A thoroughly bleak and chilling portrayal of the life of a child soldier, Beasts of No Nation examines the futility of civil war and the devastating effects it has on the lives of those caught in its grip.
From Kid to Killer
His world is shattered when growing tension in his country breaks out in civil war and his village becomes a battleground. Agu’s father is able to pay for his wife and two younger children to be taken to safety but Agu and the rest of his family stay behind to defend their property from looters.
Believing them to be spies, the government forces execute Agu’s family, forcing him to flee into the jungle where he stumbles into the path of a rebel faction known as the NDF. The charismatic yet paranoid Commandant (Idris Elba) takes Agu under his wing and initiates him into the militia. Very quickly, the young Agu begins to lose his innocence as it is eroded by the brutal atrocities in which he is forced to become involved.
Whilst it doesn’t make for comfortable viewing, outstanding performances and rich visuals expertly paint the horror of a childhood lost to the worst depravities of warfare.
The Truth Behind the Tale
Beasts of No Nation depicts a truly grim situation in which young boys, who have lost their parents to war, are indoctrinated into a life of violence by an egotistical maniac obsessed with building his tiny empire. It’s like Lord of the Flies meets Oliver Twist meets Heart of Darkness.
As shocking as the film may be, the reality is often worse. According to War Child, there are an estimated 250,000 child soldiers in the world today, roughly 40% of whom are girls. Children are often forced to commit horrendous acts of violence against members of their own family. This discourages them from leaving the militia groups as they fear ostracisation if they return home.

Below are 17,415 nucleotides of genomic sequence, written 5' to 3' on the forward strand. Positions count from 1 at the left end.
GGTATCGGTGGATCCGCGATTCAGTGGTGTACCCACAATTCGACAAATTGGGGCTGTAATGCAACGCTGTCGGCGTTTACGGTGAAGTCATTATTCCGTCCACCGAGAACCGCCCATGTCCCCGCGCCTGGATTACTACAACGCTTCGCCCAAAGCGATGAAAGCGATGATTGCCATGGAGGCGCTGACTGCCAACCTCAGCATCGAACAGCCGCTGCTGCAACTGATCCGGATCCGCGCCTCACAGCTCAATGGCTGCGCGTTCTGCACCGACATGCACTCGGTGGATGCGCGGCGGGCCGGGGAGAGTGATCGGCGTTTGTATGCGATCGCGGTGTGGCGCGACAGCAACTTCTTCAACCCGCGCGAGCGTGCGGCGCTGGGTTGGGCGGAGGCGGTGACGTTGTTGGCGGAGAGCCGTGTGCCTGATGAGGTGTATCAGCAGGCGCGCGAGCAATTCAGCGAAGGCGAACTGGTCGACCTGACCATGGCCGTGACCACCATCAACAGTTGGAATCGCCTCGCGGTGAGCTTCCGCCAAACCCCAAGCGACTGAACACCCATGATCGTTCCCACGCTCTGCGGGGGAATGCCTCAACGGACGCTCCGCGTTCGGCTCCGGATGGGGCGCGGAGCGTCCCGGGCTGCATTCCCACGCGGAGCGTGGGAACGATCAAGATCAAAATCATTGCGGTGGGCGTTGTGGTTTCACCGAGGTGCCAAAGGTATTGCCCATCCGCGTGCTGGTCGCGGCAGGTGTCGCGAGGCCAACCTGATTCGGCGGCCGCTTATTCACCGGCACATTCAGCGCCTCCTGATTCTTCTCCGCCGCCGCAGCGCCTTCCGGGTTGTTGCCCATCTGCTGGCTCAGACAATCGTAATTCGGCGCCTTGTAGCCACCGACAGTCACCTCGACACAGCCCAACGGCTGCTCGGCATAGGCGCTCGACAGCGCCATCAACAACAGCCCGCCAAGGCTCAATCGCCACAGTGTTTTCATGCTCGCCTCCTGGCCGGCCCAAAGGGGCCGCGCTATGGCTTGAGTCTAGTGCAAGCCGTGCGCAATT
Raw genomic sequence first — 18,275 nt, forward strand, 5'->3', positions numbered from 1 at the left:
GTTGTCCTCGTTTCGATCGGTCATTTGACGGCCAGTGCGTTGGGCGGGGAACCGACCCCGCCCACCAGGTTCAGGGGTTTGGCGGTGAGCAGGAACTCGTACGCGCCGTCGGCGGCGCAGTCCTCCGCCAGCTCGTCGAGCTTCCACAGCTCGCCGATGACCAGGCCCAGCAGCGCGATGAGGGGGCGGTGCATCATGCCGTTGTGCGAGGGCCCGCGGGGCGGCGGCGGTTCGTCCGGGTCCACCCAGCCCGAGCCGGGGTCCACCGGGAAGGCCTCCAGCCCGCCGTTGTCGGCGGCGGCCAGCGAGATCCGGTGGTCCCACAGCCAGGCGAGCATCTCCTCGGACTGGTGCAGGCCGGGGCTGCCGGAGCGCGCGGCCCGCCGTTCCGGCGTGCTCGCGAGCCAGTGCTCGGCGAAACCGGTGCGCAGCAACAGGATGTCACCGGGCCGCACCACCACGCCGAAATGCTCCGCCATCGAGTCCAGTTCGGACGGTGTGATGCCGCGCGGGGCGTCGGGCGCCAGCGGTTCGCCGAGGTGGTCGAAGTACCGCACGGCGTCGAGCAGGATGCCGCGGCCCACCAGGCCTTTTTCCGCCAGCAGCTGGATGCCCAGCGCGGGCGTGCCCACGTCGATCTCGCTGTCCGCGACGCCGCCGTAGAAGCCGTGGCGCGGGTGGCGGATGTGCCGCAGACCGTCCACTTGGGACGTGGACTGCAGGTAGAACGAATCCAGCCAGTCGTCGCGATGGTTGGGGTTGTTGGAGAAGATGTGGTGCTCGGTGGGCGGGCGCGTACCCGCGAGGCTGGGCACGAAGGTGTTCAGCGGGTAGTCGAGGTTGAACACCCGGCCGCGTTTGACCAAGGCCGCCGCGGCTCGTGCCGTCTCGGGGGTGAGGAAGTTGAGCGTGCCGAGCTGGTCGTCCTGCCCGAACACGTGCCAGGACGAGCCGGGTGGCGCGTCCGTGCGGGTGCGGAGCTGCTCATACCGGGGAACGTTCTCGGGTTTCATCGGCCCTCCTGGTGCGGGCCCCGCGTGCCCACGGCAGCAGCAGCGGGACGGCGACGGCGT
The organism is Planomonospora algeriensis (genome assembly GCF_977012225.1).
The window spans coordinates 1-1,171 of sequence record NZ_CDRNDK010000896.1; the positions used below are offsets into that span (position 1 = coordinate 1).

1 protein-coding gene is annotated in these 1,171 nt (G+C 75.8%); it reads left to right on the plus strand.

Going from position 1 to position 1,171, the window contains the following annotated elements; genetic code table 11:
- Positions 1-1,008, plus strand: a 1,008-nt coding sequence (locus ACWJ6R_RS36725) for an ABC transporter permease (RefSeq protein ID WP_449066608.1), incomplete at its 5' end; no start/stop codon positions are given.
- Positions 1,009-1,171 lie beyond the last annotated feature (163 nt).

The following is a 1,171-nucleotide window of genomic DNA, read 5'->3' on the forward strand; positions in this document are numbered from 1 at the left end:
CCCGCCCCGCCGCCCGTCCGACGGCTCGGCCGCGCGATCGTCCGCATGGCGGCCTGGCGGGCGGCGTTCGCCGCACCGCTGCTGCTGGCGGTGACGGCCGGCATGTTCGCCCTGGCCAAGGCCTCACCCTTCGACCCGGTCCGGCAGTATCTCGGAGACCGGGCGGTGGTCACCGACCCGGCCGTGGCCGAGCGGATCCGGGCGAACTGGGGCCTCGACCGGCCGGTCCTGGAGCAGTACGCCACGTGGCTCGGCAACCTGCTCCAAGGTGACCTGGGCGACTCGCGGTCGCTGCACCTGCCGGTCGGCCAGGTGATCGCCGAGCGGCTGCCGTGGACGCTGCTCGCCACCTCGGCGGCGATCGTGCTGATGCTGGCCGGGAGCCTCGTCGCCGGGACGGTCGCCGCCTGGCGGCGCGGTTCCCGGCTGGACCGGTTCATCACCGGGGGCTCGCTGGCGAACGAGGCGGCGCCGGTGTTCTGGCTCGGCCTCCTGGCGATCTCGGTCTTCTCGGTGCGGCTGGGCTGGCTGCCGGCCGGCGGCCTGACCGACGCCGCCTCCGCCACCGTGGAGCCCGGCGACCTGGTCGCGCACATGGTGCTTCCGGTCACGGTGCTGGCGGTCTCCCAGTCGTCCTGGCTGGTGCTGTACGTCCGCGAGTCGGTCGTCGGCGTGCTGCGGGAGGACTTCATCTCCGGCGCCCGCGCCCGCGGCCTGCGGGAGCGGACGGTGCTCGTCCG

The abduction and recruitment of children by militia groups gained a surge of worldwide attention a few years ago when the Kony 2012 film went viral. The film intended to highlight the actions of Ugandan guerilla leader Joseph Kony and the barbarous track record of his group, the Lord’s Resistance Army (LRA). Kony may have become infamous as a result but he remains at large and the use of children in warfare is still a huge and very serious problem.
Storytelling for Empathy
In a recent interview, director Cary Fukunaga was asked why he wanted to bring this story to the screen. In his reply he mentioned that he liked to make films about the things that are important right now on our planet,
You see ISIS now bragging about their child soldiers. So they’re just things to me that I find on many levels infuriating especially if, you know… where we imagined we’d be in the 60s and 70s in terms of development of the planet and looking outwards and yet we seem to be tearing ourselves asunder.
In another interview, actor Idris Elba touched on the issue of compassion fatigue and the use of films like this for raising awareness,
How do you expect everybody to pay attention to every single crisis? It’s through the storytelling and films and documentaries and news reports where people can sit back and have a look at someone else’s life… This is film I think is very timely… If it highlights, if it makes people stop and go ‘wow, let me check this out a little bit more’, you know, I think that’s a good thing.
Empathy Action’s educational, interactive simulations are designed exactly with this in mind. There are a lot of crises in the world and it is easy to feel overwhelmed by them. News reports, books and films all have a role to play in helping us understand these issues but the closer to the situation we feel, the more we will want to take action.
Visit our simulation page to learn more about how you can raise awareness of these injustices and encourage others to get involved in putting a stop to them.
Beasts of No Nation is available to watch on Netflix and has a 15 rating.